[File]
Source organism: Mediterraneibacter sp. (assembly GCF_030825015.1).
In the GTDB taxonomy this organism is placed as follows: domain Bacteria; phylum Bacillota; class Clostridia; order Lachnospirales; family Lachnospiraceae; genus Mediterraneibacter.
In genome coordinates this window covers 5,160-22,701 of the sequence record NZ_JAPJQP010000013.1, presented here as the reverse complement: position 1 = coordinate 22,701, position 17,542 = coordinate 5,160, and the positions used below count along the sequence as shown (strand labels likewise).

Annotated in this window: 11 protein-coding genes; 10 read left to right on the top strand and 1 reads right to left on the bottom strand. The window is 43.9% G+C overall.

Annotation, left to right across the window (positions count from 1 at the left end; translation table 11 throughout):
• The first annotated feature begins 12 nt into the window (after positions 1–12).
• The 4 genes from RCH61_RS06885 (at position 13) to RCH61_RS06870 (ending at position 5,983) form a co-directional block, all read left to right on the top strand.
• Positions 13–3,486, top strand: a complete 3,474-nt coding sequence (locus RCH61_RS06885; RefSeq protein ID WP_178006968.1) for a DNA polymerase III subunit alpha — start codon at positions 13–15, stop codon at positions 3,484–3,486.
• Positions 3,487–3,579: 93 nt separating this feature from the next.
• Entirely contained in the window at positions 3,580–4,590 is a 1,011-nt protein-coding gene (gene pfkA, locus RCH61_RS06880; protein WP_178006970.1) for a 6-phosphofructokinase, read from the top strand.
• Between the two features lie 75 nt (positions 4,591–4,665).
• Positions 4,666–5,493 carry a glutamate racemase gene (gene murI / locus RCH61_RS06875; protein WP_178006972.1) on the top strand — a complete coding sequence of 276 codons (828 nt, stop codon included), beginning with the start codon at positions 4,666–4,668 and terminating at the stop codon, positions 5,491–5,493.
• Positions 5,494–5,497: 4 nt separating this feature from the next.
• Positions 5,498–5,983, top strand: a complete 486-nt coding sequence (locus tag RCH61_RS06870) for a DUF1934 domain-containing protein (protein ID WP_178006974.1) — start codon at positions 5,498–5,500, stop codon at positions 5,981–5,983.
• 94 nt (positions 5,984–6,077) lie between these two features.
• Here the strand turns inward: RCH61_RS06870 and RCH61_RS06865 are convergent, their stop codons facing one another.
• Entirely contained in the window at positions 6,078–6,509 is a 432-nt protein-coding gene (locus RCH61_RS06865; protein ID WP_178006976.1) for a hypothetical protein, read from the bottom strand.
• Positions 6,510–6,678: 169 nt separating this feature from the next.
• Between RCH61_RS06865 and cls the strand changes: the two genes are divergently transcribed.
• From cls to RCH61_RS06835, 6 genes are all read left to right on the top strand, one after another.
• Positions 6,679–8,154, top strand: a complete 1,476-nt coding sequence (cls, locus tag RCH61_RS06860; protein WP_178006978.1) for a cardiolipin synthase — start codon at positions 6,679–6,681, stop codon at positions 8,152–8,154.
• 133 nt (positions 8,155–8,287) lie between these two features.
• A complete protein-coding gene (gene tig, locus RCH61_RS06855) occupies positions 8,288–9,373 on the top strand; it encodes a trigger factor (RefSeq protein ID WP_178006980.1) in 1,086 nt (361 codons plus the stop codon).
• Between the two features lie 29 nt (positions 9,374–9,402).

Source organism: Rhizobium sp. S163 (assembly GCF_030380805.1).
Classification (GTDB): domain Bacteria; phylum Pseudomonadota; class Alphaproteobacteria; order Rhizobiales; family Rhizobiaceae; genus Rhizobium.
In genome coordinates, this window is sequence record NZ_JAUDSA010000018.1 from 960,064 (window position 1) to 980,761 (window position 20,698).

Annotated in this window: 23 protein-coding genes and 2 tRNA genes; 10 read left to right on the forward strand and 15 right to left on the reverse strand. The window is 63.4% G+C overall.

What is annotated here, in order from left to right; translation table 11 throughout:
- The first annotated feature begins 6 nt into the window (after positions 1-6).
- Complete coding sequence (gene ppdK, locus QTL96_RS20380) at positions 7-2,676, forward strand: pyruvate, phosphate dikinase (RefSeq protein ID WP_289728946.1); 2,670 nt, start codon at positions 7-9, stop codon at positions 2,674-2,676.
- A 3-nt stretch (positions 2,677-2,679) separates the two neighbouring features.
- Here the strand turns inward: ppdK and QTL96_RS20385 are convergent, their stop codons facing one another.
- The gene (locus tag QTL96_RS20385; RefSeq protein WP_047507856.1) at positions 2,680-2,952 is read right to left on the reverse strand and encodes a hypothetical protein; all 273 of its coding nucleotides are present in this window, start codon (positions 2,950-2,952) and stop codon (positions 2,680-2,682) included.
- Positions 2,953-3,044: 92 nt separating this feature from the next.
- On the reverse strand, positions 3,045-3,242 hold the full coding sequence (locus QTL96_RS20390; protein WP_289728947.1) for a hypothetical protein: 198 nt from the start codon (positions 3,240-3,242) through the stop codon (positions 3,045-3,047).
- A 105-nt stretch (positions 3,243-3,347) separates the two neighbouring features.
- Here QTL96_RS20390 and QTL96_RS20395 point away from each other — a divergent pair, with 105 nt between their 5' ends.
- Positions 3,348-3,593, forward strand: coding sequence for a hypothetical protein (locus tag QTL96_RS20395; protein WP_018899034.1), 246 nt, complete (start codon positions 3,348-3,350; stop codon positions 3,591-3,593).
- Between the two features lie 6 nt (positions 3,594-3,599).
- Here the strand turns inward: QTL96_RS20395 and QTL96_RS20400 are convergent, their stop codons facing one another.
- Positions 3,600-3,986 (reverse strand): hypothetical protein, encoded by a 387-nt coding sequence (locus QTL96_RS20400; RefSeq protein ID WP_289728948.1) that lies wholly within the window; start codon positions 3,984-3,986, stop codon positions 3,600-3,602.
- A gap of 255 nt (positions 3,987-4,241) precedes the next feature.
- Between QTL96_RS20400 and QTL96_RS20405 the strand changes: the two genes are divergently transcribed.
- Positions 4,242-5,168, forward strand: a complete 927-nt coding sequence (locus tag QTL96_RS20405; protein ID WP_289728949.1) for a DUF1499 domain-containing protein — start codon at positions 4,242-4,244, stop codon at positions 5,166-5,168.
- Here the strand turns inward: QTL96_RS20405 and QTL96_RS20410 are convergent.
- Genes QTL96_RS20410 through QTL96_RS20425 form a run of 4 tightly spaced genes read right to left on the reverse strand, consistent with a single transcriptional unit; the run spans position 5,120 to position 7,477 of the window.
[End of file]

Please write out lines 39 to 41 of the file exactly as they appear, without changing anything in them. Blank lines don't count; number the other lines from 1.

- Positions 3,348-3,593, forward strand: coding sequence for a hypothetical protein (locus tag QTL96_RS20395; protein WP_018899034.1), 246 nt, complete (start codon positions 3,348-3,350; stop codon positions 3,591-3,593).
- Between the two features lie 6 nt (positions 3,594-3,599).
- Here the strand turns inward: QTL96_RS20395 and QTL96_RS20400 are convergent, their stop codons facing one another.